The EIS announced the launch of the campaign Stand up for Quality Education at the Annual General Meeting in June. The aim of the campaign is to significantly improve teachers’ working conditions, and health, safety and wellbeing at work and by so doing, the quality of learning experiences for learners.
Through branch meetings, surveys and even discussions on Pay Attention strike picket lines, the EIS identified that supporting ASN, tackling excessive workload and pupil behaviour are the issues of greatest concern to members. The Executive Committee was clear that it wished to campaign in these three areas to improve teachers’ working conditions and to positively affect pupils’ learning experiences and their outcomes.
Focussing on these 3 key priority areas the campaign will call for:
- A significant reduction in teacher workload
- An increase in funding and support for pupils with additional support needs
- The skills, resources and school culture to address distressed, violent and aggressive pupil behaviour
To do this, we need to use the full range of tools available to us as trade unionists, standing up for more funding and resources, standing up for empowerment and teacher autonomy and ultimately, standing together to deliver ‘Quality Education’.
The first phase – Pupil behaviour
In the initial phase of the campaign, EIS Executive has chosen to focus on the issue of pupil behaviour. Recent reported increases in violent incidents in our schools are an issue of huge concern, which must be tackled by local authorities and the Scottish Government.
The focus of this campaign theme is to build the skills, resources and school culture to address distressed, violent and aggressive pupil behaviour.
This will not be focussed on the pupils, but the support that teachers have, to foster good relationships and positive pupil behaviour, and how schools and councils respond to pupil behaviour incidents. It’s about prevention as far as possible and appropriate responses when violent, aggressive and distressed behaviour does occur.
There have always been issues with pupil behaviour in our schools. There has been a relatively low number of serious incidents, but this has begun to increase in recent years. Rising levels of poverty, social deprivation, poor mental health, social media influence, the impact of Covid and ongoing under-resourcing in schools have all contributed to an increase in distressed, violent and aggressive pupil behaviour.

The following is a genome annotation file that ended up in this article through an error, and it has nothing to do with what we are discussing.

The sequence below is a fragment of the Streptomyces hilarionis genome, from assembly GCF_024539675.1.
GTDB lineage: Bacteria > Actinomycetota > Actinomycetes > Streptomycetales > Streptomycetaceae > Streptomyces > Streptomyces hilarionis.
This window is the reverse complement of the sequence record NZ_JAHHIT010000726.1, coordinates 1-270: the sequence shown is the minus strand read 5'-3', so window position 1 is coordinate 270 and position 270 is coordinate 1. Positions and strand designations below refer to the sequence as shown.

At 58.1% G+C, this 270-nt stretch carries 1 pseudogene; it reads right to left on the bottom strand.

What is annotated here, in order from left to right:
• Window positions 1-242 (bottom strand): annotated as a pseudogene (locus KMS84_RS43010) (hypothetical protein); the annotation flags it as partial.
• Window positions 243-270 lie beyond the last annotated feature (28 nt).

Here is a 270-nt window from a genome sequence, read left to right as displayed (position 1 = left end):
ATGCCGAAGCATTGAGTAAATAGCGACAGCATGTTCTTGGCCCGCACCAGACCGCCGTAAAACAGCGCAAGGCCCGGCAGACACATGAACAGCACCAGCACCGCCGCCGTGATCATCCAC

Disruptive pupil behaviour is a serious health and safety issue. It is important to recognise that not only the most serious of these incidents must be tackled, but the ongoing lower-level disruption can have a cumulative stress impact on teachers and can be detrimental to their health and wellbeing in the workplace.
Local Authorities have a duty of care to all their employees, and it is important they take the necessary steps to ensure that our schools are as safe as possible, without damaging the open and welcoming environment that our schools seek to provide.
To support the campaign, and to gather firm evidence on the scale of the issue, all EIS Reps were issued with a survey to be completed as a collective branch activity. The data gathered from this survey will be crucial as this phase of the campaign moves forward. Thank you to all Reps, branches and members involved in completing and returning the survey.
Summit on pupil behaviour
One early outcome from teacher campaigning was the decision by the Cabinet Secretary for Education, Jenny Gilruth, to establish a summit on pupil behaviour. The EIS welcomed this development, and is represented on the summit group by a member from the EIS Executive Committee.
Commenting on the establishment of the group, EIS General Secretary Andrea Bradley said, “While incidents of serious indiscipline and violence are still comparatively rare in our schools, there has been a marked increase in the number reported in recent years. It is, therefore, welcome that the Scottish Government is seeking ways of addressing this worrying increase in reported violent incidents in our schools.”
“Real solutions, including additional resources must be forthcoming, and quickly. Schools must be safe places to learn and to teach, safe spaces for students and staff alike, not least because health and safety legislation requires it. The impact of the pandemic on young people, coupled with the continuing scourge of poverty and the huge increase in the number of young people requiring specialist additional support, including mental health support, have combined to create an environment where anxiety, frustration and disaffection can potentially fester.
In addition to the branch survey, packs of materials to support the campaign were sent out to schools before the summer break, and posters focusing on the first phase of the campaign should now be visible on noticeboards. Advice on dealing with violent and disruptive behaviour was also produced and circulated, and is also available on the EIS website
Merchandise, utilising the new logo and campaign colours, has been ordered and will be distributed to school branches in the near future.